MATH5295 is a Honours and Postgraduate Coursework Mathematics course. The Topic for T2 2020 is **Inverse Modelling and Prediction in the Atmosphere and Ocean.** See the course overview below.

**Units of credit:** 6

**Prerequisites: ** Nil

**Cycle of offering:** Term 2 2020.

**Graduate attributes:** The course will enhance your research, inquiry and analytical thinking abilities.

**More information:** Please see the Course Outline (PDF).

If you are currently enrolled in MATH5295, you can log into UNSW Moodle for this course.

#### Course Overview

Real-world physical systems, like the ocean and atmosphere, are immensely complicated, and understanding and predicting the future behaviour of these systems is crucial for weather forecasting, marine operations, and climate science. However, our knowledge of the real world sits upon two shaky pillars: imperfect observations on the one hand, and incomplete models (both mathematical and computational) on the other. The mathematical discipline for merging observations and models, plus their relative uncertainties, to form a best-guess estimate for the true state of a system is called inverse modelling, also known as data assimilation (in the applied mathematics literature) or filtering (in engineering).

This course aims to provide a graduate-level overview of the mathematical foundations of inverse modelling and prediction and their application to real-world systems, primarily the ocean and the atmosphere. The course introduces the fundamental mathematical underpinnings of forward and inverse modelling in the ocean and the atmosphere. The process of assimilating data into models using the calculus of variations is discussed, and the concept of over-determined and ill-posed problems is introduced. A step-by-step development of maximally-efficient inversion algorithms, using ideal models, is complemented by computer codes and comprehensive details for realistic models. Variational tools and statistical concepts are concisely introduced, and applications to contemporary research models, numerical weather prediction, climate forecasting, and observing systems, are examined in detail.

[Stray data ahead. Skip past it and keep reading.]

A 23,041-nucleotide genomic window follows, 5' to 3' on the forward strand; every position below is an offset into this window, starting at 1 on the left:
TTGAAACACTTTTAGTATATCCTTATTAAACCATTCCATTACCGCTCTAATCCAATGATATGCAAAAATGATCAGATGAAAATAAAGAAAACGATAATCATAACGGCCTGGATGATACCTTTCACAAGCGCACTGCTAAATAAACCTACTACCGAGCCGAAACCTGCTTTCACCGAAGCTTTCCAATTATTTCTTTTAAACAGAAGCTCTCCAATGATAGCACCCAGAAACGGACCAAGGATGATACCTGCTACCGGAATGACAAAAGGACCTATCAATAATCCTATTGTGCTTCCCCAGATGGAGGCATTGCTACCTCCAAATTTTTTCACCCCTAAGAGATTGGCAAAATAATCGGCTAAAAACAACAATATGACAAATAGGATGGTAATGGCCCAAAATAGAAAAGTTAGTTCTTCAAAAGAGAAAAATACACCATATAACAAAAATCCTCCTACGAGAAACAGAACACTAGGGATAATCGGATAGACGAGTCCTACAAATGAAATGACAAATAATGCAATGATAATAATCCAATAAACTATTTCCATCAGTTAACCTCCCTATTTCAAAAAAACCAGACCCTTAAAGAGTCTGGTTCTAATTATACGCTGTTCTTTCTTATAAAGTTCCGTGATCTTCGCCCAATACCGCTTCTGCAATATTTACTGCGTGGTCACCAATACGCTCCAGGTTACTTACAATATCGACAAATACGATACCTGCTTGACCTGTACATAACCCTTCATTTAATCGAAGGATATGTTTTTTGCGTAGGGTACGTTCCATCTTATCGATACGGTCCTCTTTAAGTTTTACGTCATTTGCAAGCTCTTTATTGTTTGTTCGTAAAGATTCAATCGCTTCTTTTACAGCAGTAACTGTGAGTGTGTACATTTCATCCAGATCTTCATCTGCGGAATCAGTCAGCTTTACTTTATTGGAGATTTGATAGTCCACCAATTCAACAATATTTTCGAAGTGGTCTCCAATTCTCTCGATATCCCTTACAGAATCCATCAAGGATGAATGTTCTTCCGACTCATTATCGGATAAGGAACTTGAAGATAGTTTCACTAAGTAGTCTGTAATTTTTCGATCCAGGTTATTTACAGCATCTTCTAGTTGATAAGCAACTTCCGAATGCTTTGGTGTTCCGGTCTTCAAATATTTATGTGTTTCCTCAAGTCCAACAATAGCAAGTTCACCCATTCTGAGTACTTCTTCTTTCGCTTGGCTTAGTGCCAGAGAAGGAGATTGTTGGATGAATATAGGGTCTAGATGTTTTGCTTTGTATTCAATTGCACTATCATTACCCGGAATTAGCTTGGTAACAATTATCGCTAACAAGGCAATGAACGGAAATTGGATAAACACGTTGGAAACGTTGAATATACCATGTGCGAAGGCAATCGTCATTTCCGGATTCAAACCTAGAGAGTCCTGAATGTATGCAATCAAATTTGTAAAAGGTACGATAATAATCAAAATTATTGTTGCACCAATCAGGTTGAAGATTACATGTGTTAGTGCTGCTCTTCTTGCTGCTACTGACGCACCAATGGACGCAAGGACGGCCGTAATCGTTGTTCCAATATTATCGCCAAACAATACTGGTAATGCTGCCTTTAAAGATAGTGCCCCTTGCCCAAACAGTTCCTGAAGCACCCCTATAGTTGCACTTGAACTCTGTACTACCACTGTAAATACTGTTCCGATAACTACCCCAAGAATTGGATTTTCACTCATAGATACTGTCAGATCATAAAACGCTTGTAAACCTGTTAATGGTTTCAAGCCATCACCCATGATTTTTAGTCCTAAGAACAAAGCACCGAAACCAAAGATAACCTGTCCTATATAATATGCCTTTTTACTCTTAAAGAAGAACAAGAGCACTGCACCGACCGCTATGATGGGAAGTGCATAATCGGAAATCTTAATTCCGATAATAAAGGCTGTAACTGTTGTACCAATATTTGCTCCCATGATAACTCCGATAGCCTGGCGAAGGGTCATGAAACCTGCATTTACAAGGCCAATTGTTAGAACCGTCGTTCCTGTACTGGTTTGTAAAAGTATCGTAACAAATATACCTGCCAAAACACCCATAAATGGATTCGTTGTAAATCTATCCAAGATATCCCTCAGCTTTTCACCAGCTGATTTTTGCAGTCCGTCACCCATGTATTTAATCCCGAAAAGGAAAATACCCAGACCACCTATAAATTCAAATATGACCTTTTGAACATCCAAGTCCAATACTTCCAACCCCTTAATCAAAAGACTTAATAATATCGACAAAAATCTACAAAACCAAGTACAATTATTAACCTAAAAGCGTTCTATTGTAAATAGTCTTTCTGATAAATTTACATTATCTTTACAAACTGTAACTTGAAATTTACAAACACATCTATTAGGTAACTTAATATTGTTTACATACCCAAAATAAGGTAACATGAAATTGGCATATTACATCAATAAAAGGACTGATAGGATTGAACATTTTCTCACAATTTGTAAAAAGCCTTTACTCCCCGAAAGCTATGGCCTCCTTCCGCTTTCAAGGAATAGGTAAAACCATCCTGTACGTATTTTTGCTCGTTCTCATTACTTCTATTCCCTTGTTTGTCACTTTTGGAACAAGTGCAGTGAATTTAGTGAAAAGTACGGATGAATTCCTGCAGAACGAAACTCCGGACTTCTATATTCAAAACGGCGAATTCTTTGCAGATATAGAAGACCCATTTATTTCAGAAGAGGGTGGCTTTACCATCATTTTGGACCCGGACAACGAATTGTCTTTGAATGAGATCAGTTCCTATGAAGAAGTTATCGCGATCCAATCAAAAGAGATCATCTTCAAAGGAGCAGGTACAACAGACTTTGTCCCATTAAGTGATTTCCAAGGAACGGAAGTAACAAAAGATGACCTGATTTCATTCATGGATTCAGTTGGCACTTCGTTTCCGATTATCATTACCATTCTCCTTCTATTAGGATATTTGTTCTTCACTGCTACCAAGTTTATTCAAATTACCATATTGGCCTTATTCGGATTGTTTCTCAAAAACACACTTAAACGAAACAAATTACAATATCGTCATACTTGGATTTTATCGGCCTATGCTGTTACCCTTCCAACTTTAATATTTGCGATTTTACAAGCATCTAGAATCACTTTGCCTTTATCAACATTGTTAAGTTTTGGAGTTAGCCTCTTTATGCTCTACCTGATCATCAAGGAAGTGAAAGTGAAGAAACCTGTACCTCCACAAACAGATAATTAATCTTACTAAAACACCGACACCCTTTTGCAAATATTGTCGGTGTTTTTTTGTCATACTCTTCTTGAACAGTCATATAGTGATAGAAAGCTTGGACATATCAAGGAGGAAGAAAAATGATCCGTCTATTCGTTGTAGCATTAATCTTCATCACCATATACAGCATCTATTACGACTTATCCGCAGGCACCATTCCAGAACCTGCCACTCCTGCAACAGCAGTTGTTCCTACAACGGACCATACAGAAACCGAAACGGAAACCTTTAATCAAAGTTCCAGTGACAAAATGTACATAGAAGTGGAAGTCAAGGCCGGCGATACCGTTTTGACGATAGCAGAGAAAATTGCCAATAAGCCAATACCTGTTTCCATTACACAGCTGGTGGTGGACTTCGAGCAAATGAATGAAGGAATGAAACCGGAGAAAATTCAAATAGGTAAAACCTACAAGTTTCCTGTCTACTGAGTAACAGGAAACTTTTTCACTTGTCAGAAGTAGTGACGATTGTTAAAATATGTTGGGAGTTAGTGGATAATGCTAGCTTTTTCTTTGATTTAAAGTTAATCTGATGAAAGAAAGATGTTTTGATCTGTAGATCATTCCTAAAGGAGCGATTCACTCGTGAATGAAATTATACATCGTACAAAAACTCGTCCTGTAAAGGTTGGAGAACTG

A background in oceanic and atmospheric science is not a pre-requisite for this course, just a curiosity about how inverse methods and forecasting are used in real-world systems.